14 July 2010

lens surgery

“Successful surgery” can mean many things: complete restoration, something replaced with improved components.. or as in this case, removing a few bad parts to return something to a state close to its original condition. Although the lens isn’t exactly Fixed, I still deem my efforts a success!


I picked up a tired copy of a Rikenon-P 28-100 f/4 lens recently. I tightened a few handy screws around the edges, but the front element was shifting forward and back in the zoom assembly, leading to random focus. Given the price I paid and its near-useless condition, I decided to go into the lens and find the problem, and hopefully solve it. Four screws allowed the front portion to come off - one was stuck then stripped, so gentle application of my drill "solved" that problem. Once removed I found that the front portion of the lens was not the problem: the zoom mechanism that it attached to was the source of the troublesome wobble. I tried several ways to reach the heads of several loose screws which I could see through the assembly from the backside, but had no luck - the "access panel" was held by tiny flathead screws (I've misplaced that screwdriver), and they were securely glued in any case. After a few other attempts to break in, I went to plan 'B': a drop of super glue on the backside of each screw. Once set, that trick cured the wobble for good.

Reassembly was another adventure: two small metal inserts needed to be reattached, one to keep the lens from focusing beyond infinity and the other to prevent unscrewing the front element beyond minimum focus. I was successful at first (another drop of glue would need to replace the drilled-out screw), but something was not aligned right - focus and/or zoom were grinding near infinity and 100mm. One of the inserts was not behaving, so off came the front piece again. I decided that focus past infinity was not a real problem as it could only go so far (though I need to check that elements are not making contact!), so I left out that insert. Once the minimum-focus support was screwed down the lens worked again – better than ever since the wobble was gone. Whoopee!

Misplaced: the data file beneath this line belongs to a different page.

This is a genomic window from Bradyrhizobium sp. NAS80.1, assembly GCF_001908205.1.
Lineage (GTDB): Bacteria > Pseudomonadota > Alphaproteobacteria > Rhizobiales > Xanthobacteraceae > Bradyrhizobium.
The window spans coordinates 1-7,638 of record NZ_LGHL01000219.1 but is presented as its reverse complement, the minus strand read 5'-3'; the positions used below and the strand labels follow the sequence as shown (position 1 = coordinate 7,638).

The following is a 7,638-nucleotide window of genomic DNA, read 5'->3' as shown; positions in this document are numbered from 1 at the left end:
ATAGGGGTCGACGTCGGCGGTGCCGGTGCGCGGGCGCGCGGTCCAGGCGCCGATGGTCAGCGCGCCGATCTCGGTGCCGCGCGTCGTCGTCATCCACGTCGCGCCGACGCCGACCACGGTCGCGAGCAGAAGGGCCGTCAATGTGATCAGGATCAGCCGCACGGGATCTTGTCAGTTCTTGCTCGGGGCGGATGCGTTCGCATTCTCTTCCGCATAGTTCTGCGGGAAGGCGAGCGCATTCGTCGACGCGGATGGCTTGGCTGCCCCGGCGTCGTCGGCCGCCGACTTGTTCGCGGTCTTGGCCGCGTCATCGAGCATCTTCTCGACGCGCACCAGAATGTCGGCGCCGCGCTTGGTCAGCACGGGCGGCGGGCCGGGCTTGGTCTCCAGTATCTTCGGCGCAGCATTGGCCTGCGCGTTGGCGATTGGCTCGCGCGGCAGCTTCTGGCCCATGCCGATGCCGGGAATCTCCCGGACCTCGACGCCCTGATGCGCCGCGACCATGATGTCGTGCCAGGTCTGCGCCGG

This was quite demanding work! It took several attempts to get the front end to match properly with the rest of the lens, necessary to get focus where the markings indicated. The screws I could not undo also locked the focus ring in place, so I couldn’t ‘fake’ this. It was spooky dealing with the tiny screws, and I had to do it several times - but I had done it back in the ‘80s with a useless lens, and given enough patience the results were worthwhile. Other than its 605g weight this is a fun and flexible manual-focus lens, and its P setting allows Pentax cameras to perform auto-aperture exposure functions NOT TRUE - must be used off P setting in stop-down manual mode w/Pentax!. Its 'macro' setting reaches just inside 1:4, and the 67mm filter is already in my bag with the 16-45 DA. Flare will wreck the contrast with this lens, and I do not have a hood - so a spare hand or other light-block is critical for shooting toward the sun. Maybe a screw-on flexible hood attached beyond the cPL is in order - that could also be used on the 16-45, although its own hood is far more suitable. We shall see. I still have the spare screw and focus-stop, so if need be I can go back in - hope that isn't needed though!
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